Modern cows are descended from wild cattle called aurochs, however modern cattle were never wild themselves, apart from a few isolated situations where they have escaped from captivity and populated the surrounding wilderness.
In this article, we’re going to explore the topic of wild cows and find out how, when, why, and by whom they were domesticated.
Were Cows Ever Wild?
Modern cows have been selectively bred over thousands of years to maximize their meat and/or dairy yields, decrease their aggressiveness, and make calving as easy as possible.
Although cows are descended from a common ancestor who were wild, the highly selectively bred cows of today were never wild.
A good analogy for the wild cattle situation is to think about dogs. Dogs used to be wild, when they were wolves and wild-dogs, but there were never packs of wild poodles, dalmatians, or bichon frises roaming around.
Today’s modern cows (Bos Taurus) are descended from wild cattle called Aurochs (Bos primigenius) which were endemic to Europe and Asia. Unfortunately, Aurochs are now extinct, and modern cows are not found in the wild outside of a few rare circumstances where they have escaped from captivity.
Do Wild Cows Still Exist?
Apart from a few rare circumstances where cattle have escaped from farms and populated the surrounding wilderness, wild or feral cattle does not exist any longer.
The most well known wild cattle herd is in Hawaii, where cows escaped from farms in the 1800s and now thrive in the fertile forests and grasslands of the Hawaiian islands.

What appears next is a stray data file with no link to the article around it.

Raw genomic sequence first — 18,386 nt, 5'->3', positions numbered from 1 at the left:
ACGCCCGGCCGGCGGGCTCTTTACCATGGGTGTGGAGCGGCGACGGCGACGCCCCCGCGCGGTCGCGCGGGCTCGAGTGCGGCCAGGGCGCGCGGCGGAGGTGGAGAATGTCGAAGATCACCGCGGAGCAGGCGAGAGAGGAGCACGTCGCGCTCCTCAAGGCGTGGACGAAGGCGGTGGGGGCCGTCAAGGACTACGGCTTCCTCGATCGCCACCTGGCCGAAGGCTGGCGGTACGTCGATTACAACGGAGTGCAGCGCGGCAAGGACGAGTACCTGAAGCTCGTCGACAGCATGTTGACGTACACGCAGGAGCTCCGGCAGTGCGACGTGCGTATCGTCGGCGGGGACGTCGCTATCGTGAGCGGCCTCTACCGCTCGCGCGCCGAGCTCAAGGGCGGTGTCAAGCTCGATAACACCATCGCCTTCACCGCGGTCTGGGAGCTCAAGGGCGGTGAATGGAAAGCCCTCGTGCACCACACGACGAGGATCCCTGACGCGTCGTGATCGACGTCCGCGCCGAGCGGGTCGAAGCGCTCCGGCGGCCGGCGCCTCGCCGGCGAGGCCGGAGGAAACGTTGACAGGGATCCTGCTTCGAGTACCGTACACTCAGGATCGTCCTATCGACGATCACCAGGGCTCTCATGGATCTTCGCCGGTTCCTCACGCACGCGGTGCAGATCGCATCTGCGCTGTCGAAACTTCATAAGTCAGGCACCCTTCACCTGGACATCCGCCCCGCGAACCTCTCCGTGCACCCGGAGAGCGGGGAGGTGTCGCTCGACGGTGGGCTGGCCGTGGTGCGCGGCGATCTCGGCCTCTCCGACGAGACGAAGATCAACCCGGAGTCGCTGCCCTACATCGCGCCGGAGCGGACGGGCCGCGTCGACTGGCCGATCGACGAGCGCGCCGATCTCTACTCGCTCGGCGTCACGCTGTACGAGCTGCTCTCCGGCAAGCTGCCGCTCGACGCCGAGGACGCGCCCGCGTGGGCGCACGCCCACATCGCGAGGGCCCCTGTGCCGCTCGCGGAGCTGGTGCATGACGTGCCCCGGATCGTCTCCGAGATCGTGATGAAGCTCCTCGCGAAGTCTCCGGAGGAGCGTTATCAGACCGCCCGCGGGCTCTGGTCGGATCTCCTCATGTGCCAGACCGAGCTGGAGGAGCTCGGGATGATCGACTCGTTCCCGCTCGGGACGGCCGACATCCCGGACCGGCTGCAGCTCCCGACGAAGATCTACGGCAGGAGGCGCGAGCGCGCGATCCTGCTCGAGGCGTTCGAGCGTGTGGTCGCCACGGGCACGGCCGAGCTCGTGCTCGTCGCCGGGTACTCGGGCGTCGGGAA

In India, cows are considered sacred and are allowed to freely roam. While they are not exactly feral (they are friendly to humans) they are not farmed and are more like collective pets.
Read More: Can Cows Live In The Wild?
When Were Cows Domesticated?
Cows were likely domesticated at several different times throughout history, however it’s generally agreed that today’s modern cattle are descended from a small group of domestic cows in modern day Iran around 10,500 years ago.
How Were Cows Domesticated?
Domestication is a slow process, which takes place over generations.
Cows were domesticated by the ancient Persians, who first captured wild cattle before gradually taming them and making them comfortable with breeding in captivity.
Over hundreds of generations, cows were selected for their tameness, their growth speed, their body mass, their milk production, their hardiness, and a host of other factors which make cows more beneficial for humans.
Another example of selective breeding in domestic cattle are the Black Angus cattle breed, which has been bred to have no horns, removing the need for disbudding or dehorning which are painful processes for the animals.
Read More: Do All Cows Have Horns?
Domestication works because both species benefit from the relationship. Humans get a more predictable source of food, and cattle are protected from predators and bred beyond the population they would achieve in the wild.
What are the Two Types of Domestic Cow?
There are thousands of different breeds of cows now, with specialist breeds bred for their meat, dairy, or even their fur, but most cows fall into two broad categories.
The two major types of cow today are European cows, which are common across Europe and the Americas (Bos Taurus) and Asian cattle, which is common in India, China, and other Asian countries (Bos Indicus).
What were Cows Like Before Domestication?
Cows adapted to domestication by becoming more useful to humans, through a process of artificial selection.